How to Fund Your Early-Stage Startup
We launched the first program in our 2016 Entrepreneurial Education Series, “When to Raise Venture Capital or Bootstrap,” on March 3rd with our partner 1871.
The event brought together powerhouse entrepreneurs and investors Bill Pescatello (Partner, Lightbank), Pam Netzky (Co-Founder, SkinnyPop), Kristi Ross (Co-CEO & President, dough), Katlin Smith (Founder & CEO, Simple Mills), and Craig Vodnik (Co-Founder, cleverbridge) to share their experiences funding their businesses, whether through venture capital or bootstrapping with moderator Peter Wilkins (Managing Director, Hyde Park Angels).
If you missed the event or just want a quick recap, read on for highlights from the discussion and watch the full video recording.
Peter Wilkins kicked off the panel by clearly defining the differences between bootstrapping and venture capital. Specifically, when you bootstrap your business, you retain full equity and control, but you have to fund the business yourself, whether through sales or your own personal capital. When you raise venture capital, you give up a percentage of your equity, and you also give up control since your investors will ultimately take board seats.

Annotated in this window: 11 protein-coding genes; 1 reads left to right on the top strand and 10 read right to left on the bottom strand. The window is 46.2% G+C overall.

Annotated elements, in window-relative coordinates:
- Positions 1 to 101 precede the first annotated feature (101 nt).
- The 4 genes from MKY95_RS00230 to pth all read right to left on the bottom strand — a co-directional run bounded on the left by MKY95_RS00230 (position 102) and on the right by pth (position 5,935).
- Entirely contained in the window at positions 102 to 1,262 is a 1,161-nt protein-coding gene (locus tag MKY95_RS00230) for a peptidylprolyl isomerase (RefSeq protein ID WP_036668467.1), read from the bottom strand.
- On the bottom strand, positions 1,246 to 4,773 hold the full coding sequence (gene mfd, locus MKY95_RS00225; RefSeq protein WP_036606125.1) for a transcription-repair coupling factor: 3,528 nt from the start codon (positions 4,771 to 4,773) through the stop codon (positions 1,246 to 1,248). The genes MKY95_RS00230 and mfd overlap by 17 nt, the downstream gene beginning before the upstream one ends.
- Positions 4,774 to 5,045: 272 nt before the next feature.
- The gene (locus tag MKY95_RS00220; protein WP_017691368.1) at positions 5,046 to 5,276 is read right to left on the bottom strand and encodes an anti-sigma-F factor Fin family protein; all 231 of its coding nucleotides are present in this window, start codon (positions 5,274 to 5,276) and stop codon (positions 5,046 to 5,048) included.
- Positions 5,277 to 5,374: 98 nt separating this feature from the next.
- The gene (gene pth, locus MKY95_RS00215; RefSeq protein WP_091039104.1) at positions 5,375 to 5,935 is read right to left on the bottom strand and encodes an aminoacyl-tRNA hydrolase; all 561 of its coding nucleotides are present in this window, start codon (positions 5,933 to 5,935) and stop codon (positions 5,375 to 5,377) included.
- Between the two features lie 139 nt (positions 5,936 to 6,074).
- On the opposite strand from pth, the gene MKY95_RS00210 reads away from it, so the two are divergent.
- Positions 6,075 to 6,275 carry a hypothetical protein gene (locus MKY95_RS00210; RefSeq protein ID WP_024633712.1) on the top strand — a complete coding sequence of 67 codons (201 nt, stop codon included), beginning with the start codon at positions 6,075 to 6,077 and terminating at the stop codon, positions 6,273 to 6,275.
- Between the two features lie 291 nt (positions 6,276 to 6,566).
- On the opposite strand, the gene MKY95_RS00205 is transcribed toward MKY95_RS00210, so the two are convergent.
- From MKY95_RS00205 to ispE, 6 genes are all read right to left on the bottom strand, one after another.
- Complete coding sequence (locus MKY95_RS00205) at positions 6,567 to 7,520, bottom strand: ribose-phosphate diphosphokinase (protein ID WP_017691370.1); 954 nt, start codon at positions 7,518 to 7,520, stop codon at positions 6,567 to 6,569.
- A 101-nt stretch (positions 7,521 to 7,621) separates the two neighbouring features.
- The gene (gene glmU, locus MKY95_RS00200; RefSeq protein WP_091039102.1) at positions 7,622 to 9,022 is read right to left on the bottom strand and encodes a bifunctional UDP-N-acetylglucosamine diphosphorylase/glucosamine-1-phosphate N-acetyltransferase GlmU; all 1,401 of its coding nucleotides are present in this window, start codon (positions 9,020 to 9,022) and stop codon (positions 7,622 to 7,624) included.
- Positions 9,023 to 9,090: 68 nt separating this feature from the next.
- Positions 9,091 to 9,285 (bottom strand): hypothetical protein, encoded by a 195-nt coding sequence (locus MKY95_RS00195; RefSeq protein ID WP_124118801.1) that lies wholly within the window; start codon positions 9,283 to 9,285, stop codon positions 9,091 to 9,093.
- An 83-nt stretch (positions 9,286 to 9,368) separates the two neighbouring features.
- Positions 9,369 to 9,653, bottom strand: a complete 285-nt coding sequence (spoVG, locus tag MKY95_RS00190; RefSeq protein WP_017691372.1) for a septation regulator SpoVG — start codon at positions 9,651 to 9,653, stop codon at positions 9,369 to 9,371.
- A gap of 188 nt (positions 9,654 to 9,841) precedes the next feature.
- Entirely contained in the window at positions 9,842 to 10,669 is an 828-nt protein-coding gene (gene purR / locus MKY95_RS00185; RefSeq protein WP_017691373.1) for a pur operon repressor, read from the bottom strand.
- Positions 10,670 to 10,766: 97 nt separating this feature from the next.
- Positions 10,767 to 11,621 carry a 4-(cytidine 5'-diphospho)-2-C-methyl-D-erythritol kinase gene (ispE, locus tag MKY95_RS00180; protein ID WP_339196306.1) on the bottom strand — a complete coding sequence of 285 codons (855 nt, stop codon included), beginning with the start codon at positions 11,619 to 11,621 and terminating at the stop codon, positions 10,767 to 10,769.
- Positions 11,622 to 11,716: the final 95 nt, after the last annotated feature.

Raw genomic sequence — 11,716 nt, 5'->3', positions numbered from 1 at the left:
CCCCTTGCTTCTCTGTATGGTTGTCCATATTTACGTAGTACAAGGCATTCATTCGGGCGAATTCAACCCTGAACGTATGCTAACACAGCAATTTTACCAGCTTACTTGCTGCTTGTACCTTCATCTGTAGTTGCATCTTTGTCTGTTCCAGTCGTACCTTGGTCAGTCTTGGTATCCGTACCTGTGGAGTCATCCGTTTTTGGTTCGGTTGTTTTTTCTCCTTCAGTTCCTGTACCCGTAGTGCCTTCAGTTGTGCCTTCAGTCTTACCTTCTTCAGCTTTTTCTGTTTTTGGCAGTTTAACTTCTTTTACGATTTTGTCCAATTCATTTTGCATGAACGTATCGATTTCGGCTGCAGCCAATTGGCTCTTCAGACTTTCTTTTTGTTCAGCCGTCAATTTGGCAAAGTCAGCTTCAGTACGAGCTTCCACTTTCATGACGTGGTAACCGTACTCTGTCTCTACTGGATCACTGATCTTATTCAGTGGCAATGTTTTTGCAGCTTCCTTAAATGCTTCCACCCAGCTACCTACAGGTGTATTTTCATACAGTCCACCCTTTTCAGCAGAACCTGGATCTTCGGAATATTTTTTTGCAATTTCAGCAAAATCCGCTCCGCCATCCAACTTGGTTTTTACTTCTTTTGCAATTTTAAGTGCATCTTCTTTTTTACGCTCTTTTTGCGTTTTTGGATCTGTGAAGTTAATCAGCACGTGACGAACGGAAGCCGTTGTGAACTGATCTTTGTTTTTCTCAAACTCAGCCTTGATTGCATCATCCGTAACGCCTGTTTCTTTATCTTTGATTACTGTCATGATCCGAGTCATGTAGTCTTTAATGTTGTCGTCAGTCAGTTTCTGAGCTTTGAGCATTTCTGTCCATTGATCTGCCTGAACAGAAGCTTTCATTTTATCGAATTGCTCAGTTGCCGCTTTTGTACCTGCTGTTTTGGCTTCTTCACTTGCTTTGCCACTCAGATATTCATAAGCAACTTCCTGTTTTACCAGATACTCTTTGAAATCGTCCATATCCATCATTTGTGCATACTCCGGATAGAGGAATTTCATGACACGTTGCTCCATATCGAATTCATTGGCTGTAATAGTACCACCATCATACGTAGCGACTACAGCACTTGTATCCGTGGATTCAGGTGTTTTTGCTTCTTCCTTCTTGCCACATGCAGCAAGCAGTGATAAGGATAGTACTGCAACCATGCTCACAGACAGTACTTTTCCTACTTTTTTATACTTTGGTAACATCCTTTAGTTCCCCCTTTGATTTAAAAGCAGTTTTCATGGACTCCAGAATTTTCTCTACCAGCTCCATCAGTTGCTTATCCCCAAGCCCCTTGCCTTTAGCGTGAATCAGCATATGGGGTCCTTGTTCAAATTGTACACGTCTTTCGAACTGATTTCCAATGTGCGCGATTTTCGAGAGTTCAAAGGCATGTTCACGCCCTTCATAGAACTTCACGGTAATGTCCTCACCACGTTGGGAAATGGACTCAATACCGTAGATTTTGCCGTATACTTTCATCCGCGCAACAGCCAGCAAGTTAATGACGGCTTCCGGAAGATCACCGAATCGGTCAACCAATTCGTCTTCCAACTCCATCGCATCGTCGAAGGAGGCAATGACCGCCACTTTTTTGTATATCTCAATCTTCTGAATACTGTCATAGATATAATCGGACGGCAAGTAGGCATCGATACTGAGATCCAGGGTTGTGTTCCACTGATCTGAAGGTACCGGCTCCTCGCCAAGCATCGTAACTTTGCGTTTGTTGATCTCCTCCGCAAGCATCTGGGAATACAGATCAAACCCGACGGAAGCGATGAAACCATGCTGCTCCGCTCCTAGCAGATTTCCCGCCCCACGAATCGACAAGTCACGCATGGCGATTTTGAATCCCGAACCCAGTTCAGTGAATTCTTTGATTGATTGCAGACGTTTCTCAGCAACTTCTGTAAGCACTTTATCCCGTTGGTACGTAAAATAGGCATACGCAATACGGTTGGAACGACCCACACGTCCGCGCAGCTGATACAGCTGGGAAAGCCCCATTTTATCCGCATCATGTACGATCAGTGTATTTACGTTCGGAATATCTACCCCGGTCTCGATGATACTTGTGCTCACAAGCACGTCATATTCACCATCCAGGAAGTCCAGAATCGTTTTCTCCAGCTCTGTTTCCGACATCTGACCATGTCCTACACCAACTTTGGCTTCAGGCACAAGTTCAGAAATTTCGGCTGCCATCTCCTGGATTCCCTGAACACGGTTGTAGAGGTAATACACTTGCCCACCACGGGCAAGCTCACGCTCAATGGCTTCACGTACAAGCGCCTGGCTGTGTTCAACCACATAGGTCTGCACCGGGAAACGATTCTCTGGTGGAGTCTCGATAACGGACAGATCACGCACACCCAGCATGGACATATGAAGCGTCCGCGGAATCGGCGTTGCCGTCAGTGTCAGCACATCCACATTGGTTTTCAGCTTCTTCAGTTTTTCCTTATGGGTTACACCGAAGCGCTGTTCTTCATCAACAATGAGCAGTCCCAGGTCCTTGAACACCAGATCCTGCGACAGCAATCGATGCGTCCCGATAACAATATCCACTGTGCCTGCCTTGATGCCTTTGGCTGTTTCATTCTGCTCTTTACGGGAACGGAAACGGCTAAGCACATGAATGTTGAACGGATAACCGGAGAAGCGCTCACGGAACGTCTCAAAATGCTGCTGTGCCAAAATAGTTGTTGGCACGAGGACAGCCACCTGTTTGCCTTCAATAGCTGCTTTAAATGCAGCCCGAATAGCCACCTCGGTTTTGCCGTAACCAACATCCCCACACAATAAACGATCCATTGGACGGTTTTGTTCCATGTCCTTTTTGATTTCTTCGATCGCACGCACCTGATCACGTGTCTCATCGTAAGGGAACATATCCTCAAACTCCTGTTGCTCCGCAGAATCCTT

While there were multiple perspectives on when to bootstrap versus take institutional capital, the panelists all agreed with Peter Wilkins when he emphasized, “It’s about growing your business and using capital to grow it better.” Whether that capital comes from sales, personal funds, or outside capital depends on the business you are trying to grow, and the type growth you are trying to achieve.
The Case for Bootstrapping
For Pam Netzky, the growth she and her partner were trying to achieve when growing SkinnyPop didn’t require institutional capital. Even if it had, the cost of that capital felt too high when they were first launching. As Pam put it, “Our theory was that if we sold even one dollar of our company, we’d have to answer to somebody,” and that was not an attractive option. Instead, the SkinnyPop founders opted to borrow from their existing business, Wells Street Popcorn, and pursue an aggressive sales strategy that allowed them to pay themselves back in six to eight weeks.
Pam acknowledged their circumstances were unusual, especially in a capital-intensive space like consumer packaged goods, but hammered home that every decision they made came down to understanding their costs and margins, and never making deals that compromised their extremely disciplined approach to turning a profit on every sale. As a result, Pam and her co-founder were able to keep the business afloat without taking on capital, allowing them to retain full control over the company’s mission.
Craig Vodnik shared a similar perspective on cleverbridge. With his co-founders, who were trusted partners he had worked with before, Craig bootstrapped his global ecommerce platform to profitability in two years. Having a more mature founder base with the funds necessary to get the business off the ground proved instrumental, though like at SkinnyPop, sales also ended up being a key component for cleverbridge. Craig emphasized, “If we would not have had a sales person or the ability to sell, we would have had a problem,” and ultimately would not have been able to keep the company running without institutional capital.